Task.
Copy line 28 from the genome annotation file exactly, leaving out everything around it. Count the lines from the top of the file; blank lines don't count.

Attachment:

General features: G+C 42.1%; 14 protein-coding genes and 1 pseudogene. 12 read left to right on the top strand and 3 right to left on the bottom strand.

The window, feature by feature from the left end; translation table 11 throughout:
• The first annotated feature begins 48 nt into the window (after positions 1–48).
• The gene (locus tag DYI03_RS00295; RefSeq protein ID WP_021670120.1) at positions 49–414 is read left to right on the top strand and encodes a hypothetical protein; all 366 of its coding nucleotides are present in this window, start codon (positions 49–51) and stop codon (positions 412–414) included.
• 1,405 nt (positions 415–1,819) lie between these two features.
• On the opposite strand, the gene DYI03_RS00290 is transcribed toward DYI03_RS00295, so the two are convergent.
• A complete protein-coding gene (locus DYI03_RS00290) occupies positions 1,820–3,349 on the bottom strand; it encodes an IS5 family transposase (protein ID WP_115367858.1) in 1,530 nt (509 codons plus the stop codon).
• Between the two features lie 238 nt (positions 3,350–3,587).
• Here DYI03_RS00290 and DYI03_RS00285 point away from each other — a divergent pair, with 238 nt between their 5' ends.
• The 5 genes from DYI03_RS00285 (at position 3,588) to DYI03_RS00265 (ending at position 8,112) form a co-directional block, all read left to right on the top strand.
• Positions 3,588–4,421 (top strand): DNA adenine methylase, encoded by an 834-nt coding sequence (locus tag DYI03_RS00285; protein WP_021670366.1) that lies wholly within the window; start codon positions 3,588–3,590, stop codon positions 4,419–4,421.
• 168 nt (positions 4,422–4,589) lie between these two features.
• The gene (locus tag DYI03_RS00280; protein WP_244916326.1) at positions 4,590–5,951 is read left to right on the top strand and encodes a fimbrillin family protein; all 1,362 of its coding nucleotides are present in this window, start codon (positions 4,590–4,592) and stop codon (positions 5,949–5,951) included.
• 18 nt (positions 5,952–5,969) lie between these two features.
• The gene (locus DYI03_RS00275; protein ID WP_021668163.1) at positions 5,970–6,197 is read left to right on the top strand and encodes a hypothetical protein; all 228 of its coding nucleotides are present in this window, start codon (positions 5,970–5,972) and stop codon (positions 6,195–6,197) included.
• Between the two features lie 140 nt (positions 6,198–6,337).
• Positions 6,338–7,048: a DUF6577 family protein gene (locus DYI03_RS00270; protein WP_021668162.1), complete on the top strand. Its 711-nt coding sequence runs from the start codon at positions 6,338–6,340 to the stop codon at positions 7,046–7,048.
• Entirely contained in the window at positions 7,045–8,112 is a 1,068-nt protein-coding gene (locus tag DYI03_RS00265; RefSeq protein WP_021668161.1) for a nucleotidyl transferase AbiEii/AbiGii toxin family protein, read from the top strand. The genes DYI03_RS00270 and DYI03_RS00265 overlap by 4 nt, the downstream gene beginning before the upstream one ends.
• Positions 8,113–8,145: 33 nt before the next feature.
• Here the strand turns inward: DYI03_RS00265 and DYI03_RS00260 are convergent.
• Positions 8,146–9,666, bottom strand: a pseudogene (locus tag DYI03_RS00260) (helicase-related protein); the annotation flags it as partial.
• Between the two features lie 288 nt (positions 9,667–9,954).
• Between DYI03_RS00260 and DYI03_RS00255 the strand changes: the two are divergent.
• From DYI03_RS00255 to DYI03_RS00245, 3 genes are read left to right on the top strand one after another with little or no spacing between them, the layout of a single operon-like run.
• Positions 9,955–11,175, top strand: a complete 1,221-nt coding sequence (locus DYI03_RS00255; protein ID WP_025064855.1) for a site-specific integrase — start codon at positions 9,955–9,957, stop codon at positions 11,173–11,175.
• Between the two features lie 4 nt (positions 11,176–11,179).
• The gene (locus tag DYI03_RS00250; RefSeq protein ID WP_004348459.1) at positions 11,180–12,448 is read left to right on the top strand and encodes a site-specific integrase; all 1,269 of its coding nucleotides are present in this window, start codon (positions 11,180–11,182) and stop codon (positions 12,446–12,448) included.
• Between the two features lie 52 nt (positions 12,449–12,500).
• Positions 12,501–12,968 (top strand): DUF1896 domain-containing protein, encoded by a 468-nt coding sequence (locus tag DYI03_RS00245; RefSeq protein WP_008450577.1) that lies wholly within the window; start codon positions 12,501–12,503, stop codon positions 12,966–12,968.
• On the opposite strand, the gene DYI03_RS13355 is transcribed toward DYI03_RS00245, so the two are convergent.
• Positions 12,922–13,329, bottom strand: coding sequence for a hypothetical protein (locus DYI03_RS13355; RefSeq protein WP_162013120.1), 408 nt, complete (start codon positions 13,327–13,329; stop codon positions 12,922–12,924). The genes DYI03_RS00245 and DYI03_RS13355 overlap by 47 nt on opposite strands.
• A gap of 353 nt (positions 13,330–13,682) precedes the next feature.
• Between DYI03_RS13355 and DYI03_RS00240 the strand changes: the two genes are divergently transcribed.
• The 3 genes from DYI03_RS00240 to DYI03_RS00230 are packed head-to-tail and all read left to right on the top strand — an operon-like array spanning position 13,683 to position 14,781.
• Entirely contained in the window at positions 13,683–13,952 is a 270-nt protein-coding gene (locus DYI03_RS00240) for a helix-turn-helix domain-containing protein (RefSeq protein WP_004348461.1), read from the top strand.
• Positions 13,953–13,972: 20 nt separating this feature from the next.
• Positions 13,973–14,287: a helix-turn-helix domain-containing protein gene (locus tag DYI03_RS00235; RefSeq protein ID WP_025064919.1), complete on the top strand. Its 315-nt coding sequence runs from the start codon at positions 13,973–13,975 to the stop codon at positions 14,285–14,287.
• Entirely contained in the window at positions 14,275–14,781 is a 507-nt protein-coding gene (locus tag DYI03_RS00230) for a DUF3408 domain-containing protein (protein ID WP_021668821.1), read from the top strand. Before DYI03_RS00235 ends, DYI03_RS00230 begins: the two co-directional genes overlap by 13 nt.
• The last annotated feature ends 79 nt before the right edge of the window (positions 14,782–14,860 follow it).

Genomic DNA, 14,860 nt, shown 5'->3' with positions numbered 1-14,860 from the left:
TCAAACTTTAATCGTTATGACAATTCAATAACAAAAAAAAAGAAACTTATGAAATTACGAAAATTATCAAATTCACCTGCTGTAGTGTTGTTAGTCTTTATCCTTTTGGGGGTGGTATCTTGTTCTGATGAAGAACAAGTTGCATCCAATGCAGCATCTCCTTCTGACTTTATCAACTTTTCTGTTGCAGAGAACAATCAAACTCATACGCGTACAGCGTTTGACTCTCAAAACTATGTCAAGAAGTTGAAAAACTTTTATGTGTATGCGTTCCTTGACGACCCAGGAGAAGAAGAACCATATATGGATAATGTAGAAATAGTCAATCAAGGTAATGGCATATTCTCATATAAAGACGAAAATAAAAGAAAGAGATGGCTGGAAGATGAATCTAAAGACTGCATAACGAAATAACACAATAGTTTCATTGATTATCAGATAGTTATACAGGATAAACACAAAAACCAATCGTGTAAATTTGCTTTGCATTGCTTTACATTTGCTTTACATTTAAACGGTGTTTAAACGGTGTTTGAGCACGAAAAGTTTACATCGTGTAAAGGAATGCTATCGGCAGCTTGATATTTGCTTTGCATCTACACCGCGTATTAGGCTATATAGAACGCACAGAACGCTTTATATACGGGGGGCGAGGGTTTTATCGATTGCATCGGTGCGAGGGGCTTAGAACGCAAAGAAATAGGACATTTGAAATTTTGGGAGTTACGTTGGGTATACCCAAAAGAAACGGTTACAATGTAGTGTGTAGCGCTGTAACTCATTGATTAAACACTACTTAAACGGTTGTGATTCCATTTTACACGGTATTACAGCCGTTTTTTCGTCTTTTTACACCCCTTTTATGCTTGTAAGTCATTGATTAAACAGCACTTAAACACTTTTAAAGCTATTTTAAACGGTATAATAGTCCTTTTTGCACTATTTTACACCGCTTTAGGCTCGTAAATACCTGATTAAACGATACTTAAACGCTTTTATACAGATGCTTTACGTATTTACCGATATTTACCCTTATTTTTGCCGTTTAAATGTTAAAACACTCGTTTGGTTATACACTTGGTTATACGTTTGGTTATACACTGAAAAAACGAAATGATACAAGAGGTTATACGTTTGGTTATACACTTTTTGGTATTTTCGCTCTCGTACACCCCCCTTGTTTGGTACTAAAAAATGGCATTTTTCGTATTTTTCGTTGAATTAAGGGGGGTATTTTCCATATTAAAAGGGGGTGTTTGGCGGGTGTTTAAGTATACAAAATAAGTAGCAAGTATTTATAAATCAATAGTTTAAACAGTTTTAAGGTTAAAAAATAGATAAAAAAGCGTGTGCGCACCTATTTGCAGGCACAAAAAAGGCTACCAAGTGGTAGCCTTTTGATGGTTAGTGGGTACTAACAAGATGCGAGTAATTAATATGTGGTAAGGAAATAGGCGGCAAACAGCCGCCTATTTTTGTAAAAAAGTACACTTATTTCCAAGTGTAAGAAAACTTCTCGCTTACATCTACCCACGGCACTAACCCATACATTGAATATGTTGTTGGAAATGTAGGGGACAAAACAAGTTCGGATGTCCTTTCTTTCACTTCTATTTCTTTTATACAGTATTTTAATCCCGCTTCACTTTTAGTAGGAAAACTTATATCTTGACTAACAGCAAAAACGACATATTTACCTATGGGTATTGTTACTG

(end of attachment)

• Between the two features lie 52 nt (positions 12,449–12,500).